Al Holliday's New Album 4963 Was Inspired by His South-City Home 

click to enlarge Al Holliday lays down tracks for his new record with the East Side Rhythm Band.

ROBERT ROHE

Al Holliday lays down tracks for his new record with the East Side Rhythm Band.

The Holliday family homestead, tucked in a residential slice of the Hill's eastern edge amid banks, doughnut shops and car washes, holds more than you might guess when viewing from the curb. Singer, pianist and bandleader Al Holliday and his wife, Emily Ligon, occupy the first floor of the two-family unit along with two dogs and a cat. And it's on the front porch that Holliday, tall, broad and tanned, greets a visitor on a Monday afternoon in late May with a magnum-sized jam jar full of iced tea in his grip.

The ensuing tour is brief but full of surprises; the two identical front rooms serve as a living room and an office, and it's here that Holliday's upright piano sits. He bends down to the baseboards and pulls back a piece of trim to reveal a hole in the floor that Holliday used to sneak microphone cables up from the basement, which houses the rest of his musical and recording equipment.

Home is important to Holliday, and he treats his modest south-side spot as an expansive, creative space that serves as the headquarters for his ten-person R&B group, the East Side Rhythm Band. So it was fitting that his third album, 4963, simply bears the address of his abode. For Holliday and his band, those four numbers contain multitudes.

Once we descend into the unfinished basement, the scope of Holliday's home operation becomes apparent. Ignore the washer, dryer and slop sink, and there's enough vintage equipment to make an analog purist weep. Holliday's keyboard rig gives him a perch over the rest of the band, with a Fender Rhodes at his left hand and a Hammond organ at his right. And in between his Leslie speaker and mixing desk sits the secret weapon of 4963, a two-inch tape machine that allowed the band to record direct to magnetic tape. It's a format that is antiquated and expensive, but Holliday prefers it to modern digital methods.

"That was the whole spirit of the record — capture a good performance," Holliday says.

4963 is the East Side Rhythm Band's third record, and it finds Holliday and company at a place of assuredness in their sound and approach. This particular group of ten players is about to celebrate its second full year together, and that inter-band communication — amid horn players, in the rhythm section, and among Holliday and the three women who sing alongside him —shows up on the tracks.

Corralling a band the size of a baseball team isn't easy, and while Holliday pulls liberally from the playbooks of his heroes — Leon Russell, the Band, Allen Toussaint — his skill at arranging keeps the horn-heavy, harmony-laden tracks from feeling overstuffed.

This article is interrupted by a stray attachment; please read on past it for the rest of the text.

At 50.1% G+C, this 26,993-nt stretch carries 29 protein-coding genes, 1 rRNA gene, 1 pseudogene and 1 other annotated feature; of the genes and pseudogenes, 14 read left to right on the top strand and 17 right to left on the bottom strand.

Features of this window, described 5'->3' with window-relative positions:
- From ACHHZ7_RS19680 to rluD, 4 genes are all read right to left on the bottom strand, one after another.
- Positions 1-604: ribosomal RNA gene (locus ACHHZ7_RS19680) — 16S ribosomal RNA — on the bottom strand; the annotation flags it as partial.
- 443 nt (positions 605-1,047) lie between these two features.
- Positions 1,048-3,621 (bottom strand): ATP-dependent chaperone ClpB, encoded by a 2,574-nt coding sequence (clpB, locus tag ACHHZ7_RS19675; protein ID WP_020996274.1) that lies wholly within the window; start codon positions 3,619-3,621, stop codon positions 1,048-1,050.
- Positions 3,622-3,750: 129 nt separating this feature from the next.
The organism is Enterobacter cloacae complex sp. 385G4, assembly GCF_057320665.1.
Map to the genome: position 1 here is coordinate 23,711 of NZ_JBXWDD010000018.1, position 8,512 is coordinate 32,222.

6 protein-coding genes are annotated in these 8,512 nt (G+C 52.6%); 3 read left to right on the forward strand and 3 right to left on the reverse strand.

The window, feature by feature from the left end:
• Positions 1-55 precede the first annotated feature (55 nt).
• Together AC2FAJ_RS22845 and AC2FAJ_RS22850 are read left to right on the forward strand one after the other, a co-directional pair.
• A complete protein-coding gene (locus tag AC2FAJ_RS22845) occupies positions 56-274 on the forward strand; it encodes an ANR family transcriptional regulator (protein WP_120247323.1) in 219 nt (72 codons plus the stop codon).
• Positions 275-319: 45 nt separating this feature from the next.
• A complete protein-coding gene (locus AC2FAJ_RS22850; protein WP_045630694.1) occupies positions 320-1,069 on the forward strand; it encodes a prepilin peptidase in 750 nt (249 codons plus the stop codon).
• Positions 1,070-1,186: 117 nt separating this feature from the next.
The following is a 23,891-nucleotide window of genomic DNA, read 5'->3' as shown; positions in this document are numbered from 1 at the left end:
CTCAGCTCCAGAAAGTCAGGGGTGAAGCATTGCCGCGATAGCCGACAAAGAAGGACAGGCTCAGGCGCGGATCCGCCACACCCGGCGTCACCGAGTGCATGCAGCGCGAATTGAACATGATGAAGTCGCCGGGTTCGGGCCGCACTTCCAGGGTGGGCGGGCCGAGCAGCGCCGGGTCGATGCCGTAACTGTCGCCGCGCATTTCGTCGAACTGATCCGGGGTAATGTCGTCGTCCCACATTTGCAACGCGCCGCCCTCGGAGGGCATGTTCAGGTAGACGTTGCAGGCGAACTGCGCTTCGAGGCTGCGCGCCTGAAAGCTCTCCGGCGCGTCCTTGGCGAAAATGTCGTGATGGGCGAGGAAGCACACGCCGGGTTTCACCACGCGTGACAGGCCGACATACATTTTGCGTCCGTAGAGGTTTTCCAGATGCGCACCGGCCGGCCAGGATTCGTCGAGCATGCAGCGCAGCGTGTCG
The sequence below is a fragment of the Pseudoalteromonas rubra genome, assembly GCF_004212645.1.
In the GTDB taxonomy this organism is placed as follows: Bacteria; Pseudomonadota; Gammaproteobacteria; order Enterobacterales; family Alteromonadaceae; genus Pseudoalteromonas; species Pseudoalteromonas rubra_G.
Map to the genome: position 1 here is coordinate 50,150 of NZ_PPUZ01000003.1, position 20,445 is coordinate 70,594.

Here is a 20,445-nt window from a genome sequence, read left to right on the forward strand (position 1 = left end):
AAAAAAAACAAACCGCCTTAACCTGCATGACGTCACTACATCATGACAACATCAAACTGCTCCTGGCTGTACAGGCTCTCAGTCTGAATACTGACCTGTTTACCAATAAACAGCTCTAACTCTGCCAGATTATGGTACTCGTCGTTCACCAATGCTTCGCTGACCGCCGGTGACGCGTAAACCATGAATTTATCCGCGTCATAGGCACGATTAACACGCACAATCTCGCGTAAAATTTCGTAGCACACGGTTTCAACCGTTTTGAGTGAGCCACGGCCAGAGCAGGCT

"I don't know how I figured out music theory; I basically had a few lessons as a kid," Holliday recalls. "I just kind of figured out music by learning the Beatles and learning how music and theory all worked."

He didn't study music full time while he was a student at Mizzou, but his year-long course in jazz harmony and arranging — which he calls "the coolest, hardest class" of his college years — terminated in Holliday charting a song, by hand, for a big-band. That almost makes writing for the East Side Rhythm players a breeze.

"It's kind of unique to our band because it allows me to put my fingerprint on it and it empowers me to create with the band," he says, "to just put things that are in my head on paper for people to play."

But if writing music and arranging horn charts is a technical skill, composing music and lyrics taps into a different part of his brain.

"Writing songs is such a mysterious thing, and it just keeps getting more mysterious," Holliday says. "I'm never the person who says 'I must sit and write a song today.' It just comes from out of nowhere. I just try to come as organically as I possibly can with the lyrics and from the places that I am and the places that I feel like people can relate to."

One of those lyrics inspired the album's title and another thread to Holliday's broad, welcoming concept of "home."

"I think the seed of it came from a lyric that says 'you can find me at 4963,' and that lyric in itself, to me, is empathy. Like, I'm here if you need me; I'm here where I am, and I am the way that I am.

"That's the whole credo of the spirit of this music," he continues. "Really, it's where we cut the record. It's my house, it's where I live, it's where our band has its world headquarters. I legitimately have my animals on the record; you can hear my wife on the record; there's the family that lives upstairs. It's all in the tracks."

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